Pope Accepts Resignation of High-Spending German Bishop
BERLIN — Pope Francis on Wednesday accepted the resignation of Franz-Peter Tebartz-van Elst, the bishop of Limburg, whose extravagant spending on renovations for his personal residence angered his congregation and ran afoul of the pontiff’s message of humility and modesty for the Roman Catholic Church.
The Holy See accepted the German bishop’s offer to resign, “given that it has come to a situation in the Limburg diocese that prevents Franz-Peter Tebartz-van Elst from fruitfully carrying out his duties,” the Vatican said in a statement on Wednesday.
After mounting criticism over spiraling costs, the Limburg diocese confirmed in October that Bishop Tebartz-van Elst, 54, had poured at least 31 million euros, or about $43 million, into the renovation of his residence and church buildings. The costs had originally been estimated at €5.5 million.
Last fall, the German news media carried reports of exorbitant indulgences by the bishop, including €15,000 on a bathtub and the costly reopening of the roof of his personal chapel to allow for the suspension of an enormous cross.
As discontent over the allegations mounted, the bishop traveled to the Vatican in October and offered his resignation to the pope. Pope Francis suspended him at the time, pending the outcome of an investigation by Germany’s conference of bishops.
The Vatican said Wednesday that the bishop would be assigned another position in the church, but declined to give further details.
Germany’s conference of bishops said it welcomed the pope’s decision and vowed to use the case to improve the church’s often opaque policy-making processes on financial and other important matters.
“We clearly feel there is a widespread need for the decision-making bodies and structures of the Catholic Church, which have grown over centuries and have proven themselves in many cases, to be made more clear and accountable,” said Cardinal Reinhard Marx, the head of the conference.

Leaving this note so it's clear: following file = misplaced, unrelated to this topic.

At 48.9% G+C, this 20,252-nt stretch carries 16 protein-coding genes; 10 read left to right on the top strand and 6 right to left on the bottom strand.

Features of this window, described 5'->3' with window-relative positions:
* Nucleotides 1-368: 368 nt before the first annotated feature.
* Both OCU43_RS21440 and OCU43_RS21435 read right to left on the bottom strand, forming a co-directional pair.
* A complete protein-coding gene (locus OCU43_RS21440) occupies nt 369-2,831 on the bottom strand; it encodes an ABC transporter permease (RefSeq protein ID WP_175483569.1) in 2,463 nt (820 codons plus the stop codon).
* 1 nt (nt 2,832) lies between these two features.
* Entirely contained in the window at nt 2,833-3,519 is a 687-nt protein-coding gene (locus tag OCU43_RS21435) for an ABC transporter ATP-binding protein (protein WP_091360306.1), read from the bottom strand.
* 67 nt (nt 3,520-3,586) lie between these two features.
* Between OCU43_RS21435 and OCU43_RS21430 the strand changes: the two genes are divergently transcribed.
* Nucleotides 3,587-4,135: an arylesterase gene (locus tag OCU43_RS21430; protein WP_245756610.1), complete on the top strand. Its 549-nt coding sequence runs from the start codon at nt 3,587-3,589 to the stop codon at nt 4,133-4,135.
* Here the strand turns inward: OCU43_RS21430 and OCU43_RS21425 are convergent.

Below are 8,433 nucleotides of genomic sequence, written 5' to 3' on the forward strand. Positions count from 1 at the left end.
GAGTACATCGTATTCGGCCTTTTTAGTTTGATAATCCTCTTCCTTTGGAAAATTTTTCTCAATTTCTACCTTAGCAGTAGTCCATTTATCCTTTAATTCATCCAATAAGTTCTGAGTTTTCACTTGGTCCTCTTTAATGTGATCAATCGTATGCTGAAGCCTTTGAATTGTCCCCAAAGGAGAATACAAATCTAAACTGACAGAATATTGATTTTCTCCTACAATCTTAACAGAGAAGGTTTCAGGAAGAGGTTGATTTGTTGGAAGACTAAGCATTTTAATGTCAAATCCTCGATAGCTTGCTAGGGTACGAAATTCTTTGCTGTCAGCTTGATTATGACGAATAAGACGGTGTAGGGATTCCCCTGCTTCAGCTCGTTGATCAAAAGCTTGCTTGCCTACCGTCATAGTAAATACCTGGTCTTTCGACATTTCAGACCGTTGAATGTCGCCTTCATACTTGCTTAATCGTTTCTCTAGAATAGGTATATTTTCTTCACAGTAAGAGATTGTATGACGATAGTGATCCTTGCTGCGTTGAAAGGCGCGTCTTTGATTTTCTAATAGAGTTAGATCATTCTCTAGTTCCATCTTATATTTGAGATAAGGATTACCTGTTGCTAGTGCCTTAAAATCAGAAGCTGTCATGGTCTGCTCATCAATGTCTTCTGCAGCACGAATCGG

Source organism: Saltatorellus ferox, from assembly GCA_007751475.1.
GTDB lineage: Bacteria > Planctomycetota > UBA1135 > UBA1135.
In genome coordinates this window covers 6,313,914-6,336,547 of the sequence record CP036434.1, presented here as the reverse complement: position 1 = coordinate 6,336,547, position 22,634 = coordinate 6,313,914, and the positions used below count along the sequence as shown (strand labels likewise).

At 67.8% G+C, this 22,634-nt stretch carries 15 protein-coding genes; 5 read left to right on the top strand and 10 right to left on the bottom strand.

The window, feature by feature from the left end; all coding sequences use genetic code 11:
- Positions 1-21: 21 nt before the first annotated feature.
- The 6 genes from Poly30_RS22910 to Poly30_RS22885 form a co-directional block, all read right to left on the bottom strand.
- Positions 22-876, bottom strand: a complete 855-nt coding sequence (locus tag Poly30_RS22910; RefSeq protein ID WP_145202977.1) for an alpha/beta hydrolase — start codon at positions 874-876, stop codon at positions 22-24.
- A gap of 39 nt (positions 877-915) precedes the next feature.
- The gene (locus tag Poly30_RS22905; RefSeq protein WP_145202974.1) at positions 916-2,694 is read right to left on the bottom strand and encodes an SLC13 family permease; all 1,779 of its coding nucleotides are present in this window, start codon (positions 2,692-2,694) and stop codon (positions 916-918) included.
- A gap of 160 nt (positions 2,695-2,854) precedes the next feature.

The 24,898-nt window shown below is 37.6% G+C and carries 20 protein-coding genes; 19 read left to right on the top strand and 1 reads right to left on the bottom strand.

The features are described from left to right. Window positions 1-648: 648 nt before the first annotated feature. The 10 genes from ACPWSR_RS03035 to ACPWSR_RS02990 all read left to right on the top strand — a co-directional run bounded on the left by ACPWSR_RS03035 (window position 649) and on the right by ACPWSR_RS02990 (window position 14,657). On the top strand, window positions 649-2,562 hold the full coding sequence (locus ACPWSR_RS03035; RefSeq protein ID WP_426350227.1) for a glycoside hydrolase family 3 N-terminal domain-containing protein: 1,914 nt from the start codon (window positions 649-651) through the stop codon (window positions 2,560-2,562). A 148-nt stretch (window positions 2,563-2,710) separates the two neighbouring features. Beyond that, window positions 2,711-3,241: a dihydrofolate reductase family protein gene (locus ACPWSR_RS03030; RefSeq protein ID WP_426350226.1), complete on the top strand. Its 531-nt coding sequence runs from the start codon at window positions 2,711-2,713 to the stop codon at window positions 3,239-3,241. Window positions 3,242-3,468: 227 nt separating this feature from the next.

Lay groups also applauded the Vatican’s action as an important recognition of the discontent felt by many in German pews who view the Catholic Church as being out of touch with the reality of their lives and concerns. Germany’s Catholics include some of the most liberal voices among the global church’s 1.2 billion followers, and many have long pushed for change.
“Today’s decision will and must serve as a signal for the whole church,” said the liberal Catholic group We Are Church, which is very influential in German-speaking countries. “The monarchical view of a bishop’s office that is not founded on Christian beliefs is out of date.”
Pope Francis has been praised for his embrace of a less opulent papal lifestyle and for his steps to overhaul the ossified Vatican bureaucracy. He appeared Wednesday to be sending a clear message to the German faithful, whose numbers have decreased since a sexual abuse scandal that broke in 2010.
At his general audience on Wednesday, Pope Francis told the crowd in Rome that those ordained by the church are expected not only to lead, but to serve their congregations. “A bishop who is not at the service of his community does no good,” the pope said. “The minister completely dedicates himself to his community and loves it with all his heart, it is his family. The bishop and the priest love the church in their community, they strongly love it.”
The 108-page report on the detailed investigation found that Bishop Tebartz-van Elst deliberately released false cost estimates to the public, because he “did not want the building to be a burden for him in public.” Even Cardinal Giovanni Lajolo, who was sent by the pope to investigation the situation in Limburg in early September, was not told the truth, the report found, based on a reconstruction of communications among those involved. Church officials refused to comment on whether Bishop Tebartz-van Elst had broken the law, but said prosecutors had been awaiting the outcome of the report, which they urged legal officials to examine.